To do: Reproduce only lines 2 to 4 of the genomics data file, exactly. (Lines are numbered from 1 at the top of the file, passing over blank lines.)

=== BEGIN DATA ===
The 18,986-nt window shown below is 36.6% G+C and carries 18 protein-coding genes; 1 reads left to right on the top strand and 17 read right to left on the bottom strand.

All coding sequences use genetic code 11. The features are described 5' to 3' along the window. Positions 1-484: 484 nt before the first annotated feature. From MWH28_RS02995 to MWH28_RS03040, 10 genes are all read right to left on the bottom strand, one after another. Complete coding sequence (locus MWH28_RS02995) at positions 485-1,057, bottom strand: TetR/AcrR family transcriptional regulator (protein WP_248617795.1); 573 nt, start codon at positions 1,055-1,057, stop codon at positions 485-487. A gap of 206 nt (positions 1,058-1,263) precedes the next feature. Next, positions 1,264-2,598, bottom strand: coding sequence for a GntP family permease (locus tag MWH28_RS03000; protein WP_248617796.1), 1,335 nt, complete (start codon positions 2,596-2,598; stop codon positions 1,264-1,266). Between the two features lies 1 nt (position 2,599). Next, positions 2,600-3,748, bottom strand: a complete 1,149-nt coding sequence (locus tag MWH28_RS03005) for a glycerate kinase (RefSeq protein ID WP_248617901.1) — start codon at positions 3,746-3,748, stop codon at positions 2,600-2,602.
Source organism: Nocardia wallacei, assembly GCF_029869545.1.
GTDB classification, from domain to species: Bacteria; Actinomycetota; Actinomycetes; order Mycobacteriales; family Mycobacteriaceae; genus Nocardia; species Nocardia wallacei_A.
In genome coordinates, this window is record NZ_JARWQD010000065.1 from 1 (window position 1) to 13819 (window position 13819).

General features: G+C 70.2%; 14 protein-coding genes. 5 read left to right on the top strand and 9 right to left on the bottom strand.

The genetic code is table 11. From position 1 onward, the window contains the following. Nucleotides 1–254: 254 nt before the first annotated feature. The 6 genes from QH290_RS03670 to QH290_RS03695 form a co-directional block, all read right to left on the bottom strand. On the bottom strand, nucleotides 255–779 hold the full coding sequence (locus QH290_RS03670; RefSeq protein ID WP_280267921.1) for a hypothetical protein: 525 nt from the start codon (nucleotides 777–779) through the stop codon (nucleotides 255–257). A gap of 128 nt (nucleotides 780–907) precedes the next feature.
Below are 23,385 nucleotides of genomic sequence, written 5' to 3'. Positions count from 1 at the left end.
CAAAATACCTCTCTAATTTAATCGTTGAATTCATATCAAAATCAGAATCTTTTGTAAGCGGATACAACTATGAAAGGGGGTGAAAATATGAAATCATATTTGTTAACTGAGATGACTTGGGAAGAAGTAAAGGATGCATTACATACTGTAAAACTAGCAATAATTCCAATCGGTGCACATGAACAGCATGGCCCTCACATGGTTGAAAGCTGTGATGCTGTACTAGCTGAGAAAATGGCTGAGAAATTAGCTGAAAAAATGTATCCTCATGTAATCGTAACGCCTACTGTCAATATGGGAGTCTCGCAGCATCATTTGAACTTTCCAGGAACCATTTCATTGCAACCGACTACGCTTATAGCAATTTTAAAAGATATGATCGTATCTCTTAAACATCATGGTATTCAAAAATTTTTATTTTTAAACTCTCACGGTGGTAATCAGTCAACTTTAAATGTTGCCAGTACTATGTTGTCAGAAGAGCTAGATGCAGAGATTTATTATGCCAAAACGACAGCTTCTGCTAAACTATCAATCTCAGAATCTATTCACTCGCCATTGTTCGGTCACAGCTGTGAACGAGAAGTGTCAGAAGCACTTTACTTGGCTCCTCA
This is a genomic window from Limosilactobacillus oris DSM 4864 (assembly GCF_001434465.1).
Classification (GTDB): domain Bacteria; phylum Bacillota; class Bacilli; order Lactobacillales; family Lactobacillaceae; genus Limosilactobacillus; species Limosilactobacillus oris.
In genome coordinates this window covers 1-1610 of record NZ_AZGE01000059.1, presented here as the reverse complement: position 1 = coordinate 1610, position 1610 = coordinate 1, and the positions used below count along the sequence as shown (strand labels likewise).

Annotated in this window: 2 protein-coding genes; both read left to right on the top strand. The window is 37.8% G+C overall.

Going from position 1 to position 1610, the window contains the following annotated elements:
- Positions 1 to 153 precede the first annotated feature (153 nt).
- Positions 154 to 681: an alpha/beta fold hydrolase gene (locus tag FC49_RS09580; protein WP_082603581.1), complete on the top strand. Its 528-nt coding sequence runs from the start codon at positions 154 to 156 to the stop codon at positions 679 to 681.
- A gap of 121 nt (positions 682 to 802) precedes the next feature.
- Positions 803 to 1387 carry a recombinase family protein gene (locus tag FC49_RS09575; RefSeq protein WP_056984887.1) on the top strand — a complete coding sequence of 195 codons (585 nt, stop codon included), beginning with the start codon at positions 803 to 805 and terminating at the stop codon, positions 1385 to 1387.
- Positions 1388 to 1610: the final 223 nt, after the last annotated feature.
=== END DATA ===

All coding sequences use genetic code 11. The features are described 5' to 3' along the window. Positions 1-484: 484 nt before the first annotated feature. From MWH28_RS02995 to MWH28_RS03040, 10 genes are all read right to left on the bottom strand, one after another. Complete coding sequence (locus MWH28_RS02995) at positions 485-1,057, bottom strand: TetR/AcrR family transcriptional regulator (protein WP_248617795.1); 573 nt, start codon at positions 1,055-1,057, stop codon at positions 485-487. A gap of 206 nt (positions 1,058-1,263) precedes the next feature. Next, positions 1,264-2,598, bottom strand: coding sequence for a GntP family permease (locus tag MWH28_RS03000; protein WP_248617796.1), 1,335 nt, complete (start codon positions 2,596-2,598; stop codon positions 1,264-1,266). Between the two features lies 1 nt (position 2,599). Next, positions 2,600-3,748, bottom strand: a complete 1,149-nt coding sequence (locus tag MWH28_RS03005) for a glycerate kinase (RefSeq protein ID WP_248617901.1) — start codon at positions 3,746-3,748, stop codon at positions 2,600-2,602.
Source organism: Nocardia wallacei, assembly GCF_029869545.1.
GTDB classification, from domain to species: Bacteria; Actinomycetota; Actinomycetes; order Mycobacteriales; family Mycobacteriaceae; genus Nocardia; species Nocardia wallacei_A.